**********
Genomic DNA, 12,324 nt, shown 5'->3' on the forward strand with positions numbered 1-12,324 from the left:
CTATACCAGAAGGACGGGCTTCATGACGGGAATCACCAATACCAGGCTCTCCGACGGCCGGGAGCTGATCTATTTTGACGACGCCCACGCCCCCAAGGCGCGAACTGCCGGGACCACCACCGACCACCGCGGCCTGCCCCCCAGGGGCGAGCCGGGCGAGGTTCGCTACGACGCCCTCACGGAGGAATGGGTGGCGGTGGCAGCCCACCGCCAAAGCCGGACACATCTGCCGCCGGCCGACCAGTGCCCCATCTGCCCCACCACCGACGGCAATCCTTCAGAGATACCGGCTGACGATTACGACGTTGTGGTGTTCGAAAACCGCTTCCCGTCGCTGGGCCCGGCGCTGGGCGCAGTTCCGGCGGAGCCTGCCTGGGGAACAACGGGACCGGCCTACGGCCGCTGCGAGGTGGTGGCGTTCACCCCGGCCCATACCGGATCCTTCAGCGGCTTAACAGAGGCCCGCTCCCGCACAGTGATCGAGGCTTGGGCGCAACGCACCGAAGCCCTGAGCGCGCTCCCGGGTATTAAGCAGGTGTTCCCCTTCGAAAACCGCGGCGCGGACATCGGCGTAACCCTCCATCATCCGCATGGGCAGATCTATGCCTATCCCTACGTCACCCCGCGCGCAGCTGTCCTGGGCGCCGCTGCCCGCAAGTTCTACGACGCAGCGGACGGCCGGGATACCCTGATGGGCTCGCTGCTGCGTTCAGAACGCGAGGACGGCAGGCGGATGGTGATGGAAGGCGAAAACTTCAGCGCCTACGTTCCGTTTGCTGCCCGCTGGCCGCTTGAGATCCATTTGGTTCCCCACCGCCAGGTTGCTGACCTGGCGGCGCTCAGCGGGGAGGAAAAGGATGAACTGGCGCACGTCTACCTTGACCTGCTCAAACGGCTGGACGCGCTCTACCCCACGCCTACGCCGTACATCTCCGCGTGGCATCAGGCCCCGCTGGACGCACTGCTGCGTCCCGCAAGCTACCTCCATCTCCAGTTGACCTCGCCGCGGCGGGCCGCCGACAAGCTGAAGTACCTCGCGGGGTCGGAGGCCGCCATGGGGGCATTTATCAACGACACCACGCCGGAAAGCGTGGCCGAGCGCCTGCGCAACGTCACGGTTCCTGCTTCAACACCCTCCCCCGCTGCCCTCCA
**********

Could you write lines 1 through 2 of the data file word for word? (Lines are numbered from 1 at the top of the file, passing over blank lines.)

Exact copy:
Genomic DNA, 12,324 nt, shown 5'->3' on the forward strand with positions numbered 1-12,324 from the left:
CTATACCAGAAGGACGGGCTTCATGACGGGAATCACCAATACCAGGCTCTCCGACGGCCGGGAGCTGATCTATTTTGACGACGCCCACGCCCCCAAGGCGCGAACTGCCGGGACCACCACCGACCACCGCGGCCTGCCCCCCAGGGGCGAGCCGGGCGAGGTTCGCTACGACGCCCTCACGGAGGAATGGGTGGCGGTGGCAGCCCACCGCCAAAGCCGGACACATCTGCCGCCGGCCGACCAGTGCCCCATCTGCCCCACCACCGACGGCAATCCTTCAGAGATACCGGCTGACGATTACGACGTTGTGGTGTTCGAAAACCGCTTCCCGTCGCTGGGCCCGGCGCTGGGCGCAGTTCCGGCGGAGCCTGCCTGGGGAACAACGGGACCGGCCTACGGCCGCTGCGAGGTGGTGGCGTTCACCCCGGCCCATACCGGATCCTTCAGCGGCTTAACAGAGGCCCGCTCCCGCACAGTGATCGAGGCTTGGGCGCAACGCACCGAAGCCCTGAGCGCGCTCCCGGGTATTAAGCAGGTGTTCCCCTTCGAAAACCGCGGCGCGGACATCGGCGTAACCCTCCATCATCCGCATGGGCAGATCTATGCCTATCCCTACGTCACCCCGCGCGCAGCTGTCCTGGGCGCCGCTGCCCGCAAGTTCTACGACGCAGCGGACGGCCGGGATACCCTGATGGGCTCGCTGCTGCGTTCAGAACGCGAGGACGGCAGGCGGATGGTGATGGAAGGCGAAAACTTCAGCGCCTACGTTCCGTTTGCTGCCCGCTGGCCGCTTGAGATCCATTTGGTTCCCCACCGCCAGGTTGCTGACCTGGCGGCGCTCAGCGGGGAGGAAAAGGATGAACTGGCGCACGTCTACCTTGACCTGCTCAAACGGCTGGACGCGCTCTACCCCACGCCTACGCCGTACATCTCCGCGTGGCATCAGGCCCCGCTGGACGCACTGCTGCGTCCCGCAAGCTACCTCCATCTCCAGTTGACCTCGCCGCGGCGGGCCGCCGACAAGCTGAAGTACCTCGCGGGGTCGGAGGCCGCCATGGGGGCATTTATCAACGACACCACGCCGGAAAGCGTGGCCGAGCGCCTGCGCAACGTCACGGTTCCTGCTTCAACACCCTCCCCCGCTGCCCTCCA